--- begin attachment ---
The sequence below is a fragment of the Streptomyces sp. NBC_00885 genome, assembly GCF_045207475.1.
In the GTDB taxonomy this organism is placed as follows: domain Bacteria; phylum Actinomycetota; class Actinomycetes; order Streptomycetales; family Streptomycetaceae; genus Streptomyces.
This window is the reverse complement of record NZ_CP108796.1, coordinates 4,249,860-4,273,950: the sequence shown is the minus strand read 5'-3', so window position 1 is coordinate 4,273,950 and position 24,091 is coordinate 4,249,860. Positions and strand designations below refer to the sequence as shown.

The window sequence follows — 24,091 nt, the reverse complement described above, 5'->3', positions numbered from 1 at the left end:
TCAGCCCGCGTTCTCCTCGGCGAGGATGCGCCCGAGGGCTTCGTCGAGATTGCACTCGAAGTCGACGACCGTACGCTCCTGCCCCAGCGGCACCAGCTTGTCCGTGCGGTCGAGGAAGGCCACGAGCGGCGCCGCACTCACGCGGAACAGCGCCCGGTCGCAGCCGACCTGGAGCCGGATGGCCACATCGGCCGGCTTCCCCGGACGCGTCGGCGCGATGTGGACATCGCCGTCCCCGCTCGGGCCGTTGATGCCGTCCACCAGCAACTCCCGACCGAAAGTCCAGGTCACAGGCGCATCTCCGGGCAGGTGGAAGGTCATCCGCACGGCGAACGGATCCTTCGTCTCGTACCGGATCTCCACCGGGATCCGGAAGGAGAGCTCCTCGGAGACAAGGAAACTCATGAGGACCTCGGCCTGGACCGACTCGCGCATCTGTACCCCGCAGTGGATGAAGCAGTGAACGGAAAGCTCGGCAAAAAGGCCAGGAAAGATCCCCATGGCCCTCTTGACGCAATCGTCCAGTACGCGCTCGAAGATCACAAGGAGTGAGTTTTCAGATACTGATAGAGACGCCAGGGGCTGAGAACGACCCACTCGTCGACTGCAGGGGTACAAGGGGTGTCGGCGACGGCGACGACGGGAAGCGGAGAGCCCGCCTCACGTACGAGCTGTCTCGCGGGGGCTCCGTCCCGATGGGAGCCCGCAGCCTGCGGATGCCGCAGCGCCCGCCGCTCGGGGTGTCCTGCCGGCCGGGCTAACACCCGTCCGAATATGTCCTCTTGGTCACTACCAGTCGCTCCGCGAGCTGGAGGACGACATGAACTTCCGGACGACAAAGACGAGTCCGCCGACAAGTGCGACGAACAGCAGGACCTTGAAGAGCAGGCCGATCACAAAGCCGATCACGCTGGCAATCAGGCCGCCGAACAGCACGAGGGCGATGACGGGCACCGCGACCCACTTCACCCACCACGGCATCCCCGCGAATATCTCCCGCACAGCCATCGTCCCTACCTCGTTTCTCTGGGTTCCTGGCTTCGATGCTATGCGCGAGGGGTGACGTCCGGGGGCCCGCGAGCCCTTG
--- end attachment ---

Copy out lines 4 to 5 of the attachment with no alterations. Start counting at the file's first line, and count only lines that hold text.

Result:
The window sequence follows — 24,091 nt, the reverse complement described above, 5'->3', positions numbered from 1 at the left end:
TCAGCCCGCGTTCTCCTCGGCGAGGATGCGCCCGAGGGCTTCGTCGAGATTGCACTCGAAGTCGACGACCGTACGCTCCTGCCCCAGCGGCACCAGCTTGTCCGTGCGGTCGAGGAAGGCCACGAGCGGCGCCGCACTCACGCGGAACAGCGCCCGGTCGCAGCCGACCTGGAGCCGGATGGCCACATCGGCCGGCTTCCCCGGACGCGTCGGCGCGATGTGGACATCGCCGTCCCCGCTCGGGCCGTTGATGCCGTCCACCAGCAACTCCCGACCGAAAGTCCAGGTCACAGGCGCATCTCCGGGCAGGTGGAAGGTCATCCGCACGGCGAACGGATCCTTCGTCTCGTACCGGATCTCCACCGGGATCCGGAAGGAGAGCTCCTCGGAGACAAGGAAACTCATGAGGACCTCGGCCTGGACCGACTCGCGCATCTGTACCCCGCAGTGGATGAAGCAGTGAACGGAAAGCTCGGCAAAAAGGCCAGGAAAGATCCCCATGGCCCTCTTGACGCAATCGTCCAGTACGCGCTCGAAGATCACAAGGAGTGAGTTTTCAGATACTGATAGAGACGCCAGGGGCTGAGAACGACCCACTCGTCGACTGCAGGGGTACAAGGGGTGTCGGCGACGGCGACGACGGGAAGCGGAGAGCCCGCCTCACGTACGAGCTGTCTCGCGGGGGCTCCGTCCCGATGGGAGCCCGCAGCCTGCGGATGCCGCAGCGCCCGCCGCTCGGGGTGTCCTGCCGGCCGGGCTAACACCCGTCCGAATATGTCCTCTTGGTCACTACCAGTCGCTCCGCGAGCTGGAGGACGACATGAACTTCCGGACGACAAAGACGAGTCCGCCGACAAGTGCGACGAACAGCAGGACCTTGAAGAGCAGGCCGATCACAAAGCCGATCACGCTGGCAATCAGGCCGCCGAACAGCACGAGGGCGATGACGGGCACCGCGACCCACTTCACCCACCACGGCATCCCCGCGAATATCTCCCGCACAGCCATCGTCCCTACCTCGTTTCTCTGGGTTCCTGGCTTCGATGCTATGCGCGAGGGGTGACGTCCGGGGGCCCGCGAGCCCTTG